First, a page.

Background: Whereas effects of physical fitness and physical activity on cognitive function have been documented, little is known about how they are related. Purpose: This study assessed student aerobic fitness measured by FITNESSGRAM Mile times and/or Pacer circuits and whether the nature of the association between aerobic fitness and standardized academic performance is dose-response or threshold related. Methods: Standardized academic test scores and aerobic capacity scores were collected from two cohorts of 5th grade students over two years. The Mile run and Pacer circuits results were compared to patterns in students’ academic test scores. Results: Sectioning of Mile times and Pacer circuits revealed a sharp peak in academic performance for boys who completed the Mile in 9 minutes or less. Girls’ Pacer revealed peaks in academic performance at 12 and 30 circuits. Discussion: Results demonstrate that select achievements in the Mile or Pacer account for significant increases in academic performance on standardized tests. Translation to Health Education Practice: This study identifies aerobic fitness points which, if achieved, offer the greatest probability of increased academic success in fifth graders. Physical education, cross-curricular thematic units, and club activities can be portals of opportunity to increase moderate to vigorous physical activity and fitness in students. Furthermore, school-based physical activity and fitness opportunities may positively impact health risk factors associated with childhood obesity. Policies that increase aerobic activity opportunities in the school setting may increase overall academic performance, encourage positive health habits and improve immediate and future overall health.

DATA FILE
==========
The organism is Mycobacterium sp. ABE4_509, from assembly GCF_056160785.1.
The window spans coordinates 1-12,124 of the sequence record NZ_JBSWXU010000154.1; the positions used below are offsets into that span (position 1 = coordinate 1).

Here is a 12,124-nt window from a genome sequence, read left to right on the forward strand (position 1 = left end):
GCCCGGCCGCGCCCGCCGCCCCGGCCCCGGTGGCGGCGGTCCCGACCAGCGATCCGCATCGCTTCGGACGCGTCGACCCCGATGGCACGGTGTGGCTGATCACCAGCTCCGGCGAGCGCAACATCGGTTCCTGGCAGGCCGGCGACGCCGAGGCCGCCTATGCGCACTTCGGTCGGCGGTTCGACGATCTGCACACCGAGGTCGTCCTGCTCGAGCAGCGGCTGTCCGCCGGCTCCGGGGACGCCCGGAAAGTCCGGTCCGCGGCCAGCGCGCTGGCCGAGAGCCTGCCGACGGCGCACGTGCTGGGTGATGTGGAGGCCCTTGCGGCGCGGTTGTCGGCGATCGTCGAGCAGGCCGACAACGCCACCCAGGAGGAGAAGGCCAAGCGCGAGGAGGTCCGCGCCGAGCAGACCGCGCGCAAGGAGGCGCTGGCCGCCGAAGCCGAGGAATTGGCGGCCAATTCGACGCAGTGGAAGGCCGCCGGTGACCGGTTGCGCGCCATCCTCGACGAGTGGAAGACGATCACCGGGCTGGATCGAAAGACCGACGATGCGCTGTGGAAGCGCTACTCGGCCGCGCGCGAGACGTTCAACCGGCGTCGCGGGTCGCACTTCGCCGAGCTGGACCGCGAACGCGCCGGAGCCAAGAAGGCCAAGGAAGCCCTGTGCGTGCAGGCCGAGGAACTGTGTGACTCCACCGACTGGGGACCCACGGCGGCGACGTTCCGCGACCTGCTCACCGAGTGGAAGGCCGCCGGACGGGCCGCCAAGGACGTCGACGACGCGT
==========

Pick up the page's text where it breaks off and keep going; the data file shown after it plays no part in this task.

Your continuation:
ASJC Scopus subject areas
- Health(social science)
- Public Health, Environmental and Occupational Health